Growing your portfolio to reach $1 million is a great target for investors. And investing in a high-growth sector like cannabis can be a solid strategy for maximizing your returns and potentially realizing that goal. But can you really make that much from a cannabis investment, and if so, how much will you need to invest to make that a reality?
Below, I’ll answer those questions by using top multi-state operator Trulieve Cannabis (OTC:TCNNF) as an example and looking at how much you could make from investing in the stock. Over the past year, its shares have soared 300%, outperforming the S&P 500 (which is up just 47%) by a wide margin.
Let’s start with the returns you’ll need to get to $1 million
If you have a high net worth and have already invested $500,000, getting to $1 million will feel good, but it will be easier to do than if you were starting with less. Context is important here, so I’m going to look at an initial investment of no more than $100,000. Assuming you are in this for the long haul, these are the annual returns you will need (on average) to get to $1 million if you hold on to your initial investment for 25 years:
|Investment||Compound Annual Growth Rate Needed|
Now, before you think that a 20% compound annual growth rate (CAGR) is no sweat given how well the market has been performing over the past year, consider that’s the rate that Warren Buffett’s Berkshire Hathaway has averaged over the past five-plus decades. Earning those kinds of returns over a long period would mean you are consistently outperforming the markets (and doing as well as the billionaire investor). I wouldn’t suggest that you can get to $1 million by investing $10,000 in any stock over a 25-year period, regardless of how promising the industry may be. While it is possible, it would be a best-case scenario that would likely involve a lot of luck or significant risk.
Can Trulieve continue to outperform the market?
One of the things Trulieve has going for it is the rapid growth it has been generating. On March 23, the company posted its fourth-quarter and full-year results; for the period ending Dec. 31, sales of $168.4 million were up 111% year over year. In the third quarter, its growth rate was 93%. And in the two periods prior to that, its top line surged by at least 109%. All that growth is fueling lots of excitement for Trulieve as it and other pot stocks benefit from more markets opening up and states passing marijuana legislation.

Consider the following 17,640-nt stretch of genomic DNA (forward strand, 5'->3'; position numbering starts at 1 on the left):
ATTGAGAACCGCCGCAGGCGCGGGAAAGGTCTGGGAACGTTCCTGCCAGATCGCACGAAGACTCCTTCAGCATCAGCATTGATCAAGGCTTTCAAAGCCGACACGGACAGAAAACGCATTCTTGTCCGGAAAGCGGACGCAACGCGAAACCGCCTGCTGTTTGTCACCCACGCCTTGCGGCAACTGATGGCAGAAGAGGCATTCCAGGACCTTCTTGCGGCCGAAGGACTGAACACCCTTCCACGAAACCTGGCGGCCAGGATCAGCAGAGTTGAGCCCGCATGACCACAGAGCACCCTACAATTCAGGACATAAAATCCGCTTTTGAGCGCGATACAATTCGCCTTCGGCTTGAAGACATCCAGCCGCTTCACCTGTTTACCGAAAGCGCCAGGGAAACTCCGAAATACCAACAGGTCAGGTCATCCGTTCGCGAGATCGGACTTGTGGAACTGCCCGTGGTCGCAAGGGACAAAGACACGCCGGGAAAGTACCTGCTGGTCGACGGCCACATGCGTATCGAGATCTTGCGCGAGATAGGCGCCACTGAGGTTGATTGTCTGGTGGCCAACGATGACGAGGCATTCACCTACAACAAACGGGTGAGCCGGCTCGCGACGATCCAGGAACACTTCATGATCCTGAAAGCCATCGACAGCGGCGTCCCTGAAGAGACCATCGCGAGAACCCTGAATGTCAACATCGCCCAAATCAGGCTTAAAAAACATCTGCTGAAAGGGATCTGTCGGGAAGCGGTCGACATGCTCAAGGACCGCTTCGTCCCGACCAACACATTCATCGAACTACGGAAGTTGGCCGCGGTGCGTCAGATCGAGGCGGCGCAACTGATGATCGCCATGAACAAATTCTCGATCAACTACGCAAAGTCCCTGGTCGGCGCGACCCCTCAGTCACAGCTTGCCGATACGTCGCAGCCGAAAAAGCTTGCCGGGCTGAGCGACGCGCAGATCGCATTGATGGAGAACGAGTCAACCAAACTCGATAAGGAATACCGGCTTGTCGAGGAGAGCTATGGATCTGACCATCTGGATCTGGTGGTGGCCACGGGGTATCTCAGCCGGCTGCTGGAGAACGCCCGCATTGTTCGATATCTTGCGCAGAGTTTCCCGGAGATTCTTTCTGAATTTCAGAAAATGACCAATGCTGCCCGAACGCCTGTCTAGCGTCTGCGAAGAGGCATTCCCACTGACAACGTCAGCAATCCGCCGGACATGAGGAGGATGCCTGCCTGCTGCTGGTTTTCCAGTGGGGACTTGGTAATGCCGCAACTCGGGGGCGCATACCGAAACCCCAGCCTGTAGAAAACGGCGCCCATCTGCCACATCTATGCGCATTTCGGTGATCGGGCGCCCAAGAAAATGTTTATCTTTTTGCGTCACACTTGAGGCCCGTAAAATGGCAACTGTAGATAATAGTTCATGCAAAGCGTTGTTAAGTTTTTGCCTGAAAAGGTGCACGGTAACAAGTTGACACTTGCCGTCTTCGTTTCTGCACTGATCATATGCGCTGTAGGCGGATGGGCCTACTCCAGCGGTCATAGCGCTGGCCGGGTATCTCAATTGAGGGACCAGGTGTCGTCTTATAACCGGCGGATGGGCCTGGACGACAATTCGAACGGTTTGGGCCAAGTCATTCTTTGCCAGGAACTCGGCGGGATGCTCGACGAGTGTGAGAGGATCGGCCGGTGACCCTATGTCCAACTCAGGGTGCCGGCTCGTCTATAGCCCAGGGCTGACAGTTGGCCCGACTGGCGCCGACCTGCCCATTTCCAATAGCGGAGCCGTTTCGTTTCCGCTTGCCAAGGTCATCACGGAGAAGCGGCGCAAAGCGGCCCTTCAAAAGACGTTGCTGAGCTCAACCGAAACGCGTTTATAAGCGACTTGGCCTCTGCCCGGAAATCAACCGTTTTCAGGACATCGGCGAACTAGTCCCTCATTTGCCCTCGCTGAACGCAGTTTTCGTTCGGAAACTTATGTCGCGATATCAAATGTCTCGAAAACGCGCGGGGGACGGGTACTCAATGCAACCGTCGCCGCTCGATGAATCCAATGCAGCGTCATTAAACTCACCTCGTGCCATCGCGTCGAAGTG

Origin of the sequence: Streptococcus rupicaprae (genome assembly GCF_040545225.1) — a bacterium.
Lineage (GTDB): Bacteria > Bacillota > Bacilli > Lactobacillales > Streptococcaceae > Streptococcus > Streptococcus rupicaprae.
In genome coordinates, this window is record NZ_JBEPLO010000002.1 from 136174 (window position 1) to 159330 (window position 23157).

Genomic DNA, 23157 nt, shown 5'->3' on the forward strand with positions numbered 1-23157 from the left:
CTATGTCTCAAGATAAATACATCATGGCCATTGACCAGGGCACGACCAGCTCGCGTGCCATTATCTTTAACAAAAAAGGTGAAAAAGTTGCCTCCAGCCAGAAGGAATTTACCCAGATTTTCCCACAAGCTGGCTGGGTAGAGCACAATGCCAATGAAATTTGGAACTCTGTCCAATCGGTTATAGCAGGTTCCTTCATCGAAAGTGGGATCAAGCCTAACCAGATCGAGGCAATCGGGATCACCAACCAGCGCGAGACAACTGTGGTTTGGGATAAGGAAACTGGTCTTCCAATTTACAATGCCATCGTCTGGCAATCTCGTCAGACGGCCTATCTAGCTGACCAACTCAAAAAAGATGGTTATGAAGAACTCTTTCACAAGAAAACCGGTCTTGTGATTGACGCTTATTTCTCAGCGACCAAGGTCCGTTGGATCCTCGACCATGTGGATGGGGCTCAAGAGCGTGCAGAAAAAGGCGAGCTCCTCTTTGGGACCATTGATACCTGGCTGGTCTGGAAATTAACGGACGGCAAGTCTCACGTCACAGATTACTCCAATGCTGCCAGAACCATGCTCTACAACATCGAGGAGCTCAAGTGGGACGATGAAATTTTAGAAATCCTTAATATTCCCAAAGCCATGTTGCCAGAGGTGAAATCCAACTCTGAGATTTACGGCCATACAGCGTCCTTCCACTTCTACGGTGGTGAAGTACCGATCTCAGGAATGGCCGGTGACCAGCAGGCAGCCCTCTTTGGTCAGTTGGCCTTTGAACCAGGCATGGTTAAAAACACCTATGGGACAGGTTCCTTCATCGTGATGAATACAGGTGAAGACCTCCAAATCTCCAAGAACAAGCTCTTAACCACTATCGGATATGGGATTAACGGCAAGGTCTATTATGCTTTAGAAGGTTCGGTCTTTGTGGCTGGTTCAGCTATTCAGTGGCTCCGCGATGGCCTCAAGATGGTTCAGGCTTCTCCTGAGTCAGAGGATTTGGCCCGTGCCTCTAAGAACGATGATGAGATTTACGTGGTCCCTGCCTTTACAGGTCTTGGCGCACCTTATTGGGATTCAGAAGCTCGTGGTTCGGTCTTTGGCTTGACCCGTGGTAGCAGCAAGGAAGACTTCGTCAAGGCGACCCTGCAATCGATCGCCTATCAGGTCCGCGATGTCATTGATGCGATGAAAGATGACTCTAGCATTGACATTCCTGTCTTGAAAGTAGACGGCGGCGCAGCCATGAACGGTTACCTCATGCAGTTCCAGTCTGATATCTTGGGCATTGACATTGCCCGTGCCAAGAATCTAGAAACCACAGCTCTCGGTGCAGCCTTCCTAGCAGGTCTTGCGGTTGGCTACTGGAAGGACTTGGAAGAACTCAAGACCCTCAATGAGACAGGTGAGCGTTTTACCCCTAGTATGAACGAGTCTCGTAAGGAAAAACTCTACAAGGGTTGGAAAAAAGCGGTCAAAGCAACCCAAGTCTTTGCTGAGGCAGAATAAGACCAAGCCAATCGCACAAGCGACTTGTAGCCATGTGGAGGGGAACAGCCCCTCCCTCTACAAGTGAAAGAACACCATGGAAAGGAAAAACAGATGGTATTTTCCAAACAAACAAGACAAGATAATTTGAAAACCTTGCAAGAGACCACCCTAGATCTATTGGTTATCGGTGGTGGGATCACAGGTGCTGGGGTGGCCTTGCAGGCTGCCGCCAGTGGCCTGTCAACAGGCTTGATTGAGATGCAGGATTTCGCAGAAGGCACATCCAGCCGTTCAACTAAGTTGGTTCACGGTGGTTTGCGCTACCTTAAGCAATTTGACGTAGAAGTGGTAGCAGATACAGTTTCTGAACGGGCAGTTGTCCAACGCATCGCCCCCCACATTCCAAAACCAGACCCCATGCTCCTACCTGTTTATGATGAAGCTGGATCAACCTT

A recent forecast from MarketsAndMarkets projects that the global cannabis market will be worth more than $90 billion by 2026, growing at a CAGR of 28% until then. Longer-term growth projections will be difficult, since a lot depends on how marijuana legalization plays out. Although a Pew Research survey found more than 90% of Americans are in favor of some form of legalization, that doesn’t guarantee that the federal government will make that happen anytime soon. President Joe Biden has only gone so far as to talk about potentially decriminalizing marijuana, not legalizing it outright.
However, it is probably safe to assume that sometime over the next decade, the government will likely legalize pot. And assuming that Trulieve remains a big player in the industry, outperforming the market shouldn’t be a problem; the company has separated itself from its peers by consistently posting profits. In 2020, its net income of $63 million grew by 19% to make up 12% of revenue. Rival and top cannabis producer Curaleaf Holdings incurred a hefty loss of $61.7 million last year, only 8% smaller than the $67.2 million loss it reported in 2019, and that’s with the company growing its top line by 184%.
Will investing in Trulieve make you a millionaire?
If you are investing more than $50,000 into Trulieve, then getting to $1 million seems well within the realm of possibility given the industry’s rapid growth and the potential the pot stock has over the long term. A CAGR of about 13% does appear reasonable, especially if the company has a few more years like the past one, during which it more than doubled in value. However, investing less than that and expecting to average returns of 16% or higher is likely less of a realistic goal.
This article represents the opinion of the writer, who may disagree with the “official” recommendation position of a Motley Fool premium advisory service. We’re motley! Questioning an investing thesis — even one of our own — helps us all think critically about investing and make decisions that help us become smarter, happier, and richer.